Red Onion Inmate Pleads Guilty, is Sentenced for Sending Threatening Letters
James M. Cox Sentenced to 50 Years in Federal Prison
Roanoke, VIRGINIA – A Red Onion inmate, who pled guilty to sending threatening letters to four district courts throughout the country and then told a federal judge at his sentencing hearing that he planned to kill the people addressed in those letters once he got out of prison, was sentenced to five decades in federal prison today, Acting United States Attorney Rick A. Mountcastle announced.
James Monroe Cox, 37, a Red Onion State Penitentiary inmate, formerly of Salem, Va., pled guilty today in District Court to five counts of mailing threatening communications. Cox was also sentenced today to serve 600 months in federal prison, 120 months on each count, to run consecutively.
According to an indictment returned in February 2016, Cox wrote a variety of letters making threats to prosecutors and judges within the United States District Court for the Southern District of Texas, the Eastern District of Virginia, and the Western District of Missouri. Those letters contained various threats, including to inflict serious bodily harm upon judges and prosecutors, shoot the judges and prosecutors, blow up their homes and courthouses, and blow up several businesses with heavy explosives. While Cox awaited trial on the original indictment, in June 2016, he wrote a second series of threatening letters in which he threatened a judge within the United States District Court for the Western District of Virginia. A superseding indictment returned in August 2016 charged Cox with two additional counts of writing threatening letters to a judge within the United States District Court for the Western District of Virginia.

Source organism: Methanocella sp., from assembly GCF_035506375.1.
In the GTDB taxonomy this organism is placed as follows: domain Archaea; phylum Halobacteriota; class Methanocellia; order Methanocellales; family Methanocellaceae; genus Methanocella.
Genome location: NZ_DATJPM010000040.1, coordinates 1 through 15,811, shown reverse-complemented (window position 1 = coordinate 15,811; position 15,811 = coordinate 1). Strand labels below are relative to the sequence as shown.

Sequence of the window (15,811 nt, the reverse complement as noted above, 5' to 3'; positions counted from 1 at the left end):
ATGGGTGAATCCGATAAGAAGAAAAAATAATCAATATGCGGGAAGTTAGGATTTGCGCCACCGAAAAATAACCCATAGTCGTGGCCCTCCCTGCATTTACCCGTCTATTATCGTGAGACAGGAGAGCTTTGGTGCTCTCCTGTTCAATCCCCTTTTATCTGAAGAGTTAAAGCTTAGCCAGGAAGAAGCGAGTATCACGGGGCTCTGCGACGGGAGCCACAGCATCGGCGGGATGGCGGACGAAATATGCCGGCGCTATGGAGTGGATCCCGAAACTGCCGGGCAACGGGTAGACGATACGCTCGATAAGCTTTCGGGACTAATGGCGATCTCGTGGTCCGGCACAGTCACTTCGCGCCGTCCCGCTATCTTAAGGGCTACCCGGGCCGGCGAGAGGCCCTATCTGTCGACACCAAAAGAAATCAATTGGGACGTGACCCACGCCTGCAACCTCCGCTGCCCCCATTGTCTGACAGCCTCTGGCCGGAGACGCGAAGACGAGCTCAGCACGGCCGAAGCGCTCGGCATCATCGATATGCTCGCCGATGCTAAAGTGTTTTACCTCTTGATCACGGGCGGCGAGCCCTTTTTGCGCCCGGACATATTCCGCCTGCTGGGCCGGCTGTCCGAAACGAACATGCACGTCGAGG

During his hearing today in the United States District Court, Cox, after pleading guilty but prior to being sentenced, told the Hon. Judge Michael Urbanski, that as soon as he was released from federal prison he planned to kill those people he previously threatened in his letters, his own family, and anyone else he could. Cox reiterated his plans to kill former President Bush and the Bush family, whom Cox had previously written threatening letters to and been convicted for in the Eastern District of Virginia in 2003. Cox stated that he planned to shoot and “snipe” as many people as possible. Cox also stated that he had written over 100 such letters in recent years and was surprised that he only faced five counts for writing threatening letters.
The investigation of the case was conducted by the Federal Bureau of Investigation, the United States Marshal Service, and the Virginia Department of Corrections. Special Assistant United States Attorney Suzanne Kerney-Quillen, a Virginia Assistant Attorney General assigned to the Attorney General’s Major Crimes and Emerging Threats Section, prosecuted the case for the United States.